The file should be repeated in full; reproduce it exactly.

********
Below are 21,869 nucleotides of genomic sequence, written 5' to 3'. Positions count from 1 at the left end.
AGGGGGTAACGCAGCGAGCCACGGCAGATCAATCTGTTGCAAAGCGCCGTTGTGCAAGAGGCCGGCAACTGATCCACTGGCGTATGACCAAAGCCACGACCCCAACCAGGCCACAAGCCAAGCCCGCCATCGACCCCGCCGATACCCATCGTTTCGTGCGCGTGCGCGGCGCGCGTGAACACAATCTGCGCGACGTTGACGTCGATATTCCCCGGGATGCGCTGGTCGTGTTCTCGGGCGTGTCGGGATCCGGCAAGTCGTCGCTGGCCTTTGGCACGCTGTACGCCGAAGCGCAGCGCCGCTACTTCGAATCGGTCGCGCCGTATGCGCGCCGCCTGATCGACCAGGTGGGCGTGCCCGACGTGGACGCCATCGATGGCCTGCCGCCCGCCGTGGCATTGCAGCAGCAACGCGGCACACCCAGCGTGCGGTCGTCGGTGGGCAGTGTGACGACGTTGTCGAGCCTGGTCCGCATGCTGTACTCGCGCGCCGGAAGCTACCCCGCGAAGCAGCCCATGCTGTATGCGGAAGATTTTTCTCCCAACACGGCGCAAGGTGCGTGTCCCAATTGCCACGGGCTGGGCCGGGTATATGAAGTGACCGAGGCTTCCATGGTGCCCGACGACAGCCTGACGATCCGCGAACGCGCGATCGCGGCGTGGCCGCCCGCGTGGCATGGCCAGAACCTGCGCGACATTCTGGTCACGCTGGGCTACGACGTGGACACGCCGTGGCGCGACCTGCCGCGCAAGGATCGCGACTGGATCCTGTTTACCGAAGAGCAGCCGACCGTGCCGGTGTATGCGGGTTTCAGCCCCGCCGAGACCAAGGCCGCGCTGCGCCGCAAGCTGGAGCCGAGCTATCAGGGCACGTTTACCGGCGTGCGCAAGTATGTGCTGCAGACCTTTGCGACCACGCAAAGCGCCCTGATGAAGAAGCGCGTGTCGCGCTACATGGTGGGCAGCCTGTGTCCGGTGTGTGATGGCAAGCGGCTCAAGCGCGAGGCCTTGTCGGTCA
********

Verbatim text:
Below are 21,869 nucleotides of genomic sequence, written 5' to 3'. Positions count from 1 at the left end.
AGGGGGTAACGCAGCGAGCCACGGCAGATCAATCTGTTGCAAAGCGCCGTTGTGCAAGAGGCCGGCAACTGATCCACTGGCGTATGACCAAAGCCACGACCCCAACCAGGCCACAAGCCAAGCCCGCCATCGACCCCGCCGATACCCATCGTTTCGTGCGCGTGCGCGGCGCGCGTGAACACAATCTGCGCGACGTTGACGTCGATATTCCCCGGGATGCGCTGGTCGTGTTCTCGGGCGTGTCGGGATCCGGCAAGTCGTCGCTGGCCTTTGGCACGCTGTACGCCGAAGCGCAGCGCCGCTACTTCGAATCGGTCGCGCCGTATGCGCGCCGCCTGATCGACCAGGTGGGCGTGCCCGACGTGGACGCCATCGATGGCCTGCCGCCCGCCGTGGCATTGCAGCAGCAACGCGGCACACCCAGCGTGCGGTCGTCGGTGGGCAGTGTGACGACGTTGTCGAGCCTGGTCCGCATGCTGTACTCGCGCGCCGGAAGCTACCCCGCGAAGCAGCCCATGCTGTATGCGGAAGATTTTTCTCCCAACACGGCGCAAGGTGCGTGTCCCAATTGCCACGGGCTGGGCCGGGTATATGAAGTGACCGAGGCTTCCATGGTGCCCGACGACAGCCTGACGATCCGCGAACGCGCGATCGCGGCGTGGCCGCCCGCGTGGCATGGCCAGAACCTGCGCGACATTCTGGTCACGCTGGGCTACGACGTGGACACGCCGTGGCGCGACCTGCCGCGCAAGGATCGCGACTGGATCCTGTTTACCGAAGAGCAGCCGACCGTGCCGGTGTATGCGGGTTTCAGCCCCGCCGAGACCAAGGCCGCGCTGCGCCGCAAGCTGGAGCCGAGCTATCAGGGCACGTTTACCGGCGTGCGCAAGTATGTGCTGCAGACCTTTGCGACCACGCAAAGCGCCCTGATGAAGAAGCGCGTGTCGCGCTACATGGTGGGCAGCCTGTGTCCGGTGTGTGATGGCAAGCGGCTCAAGCGCGAGGCCTTGTCGGTCA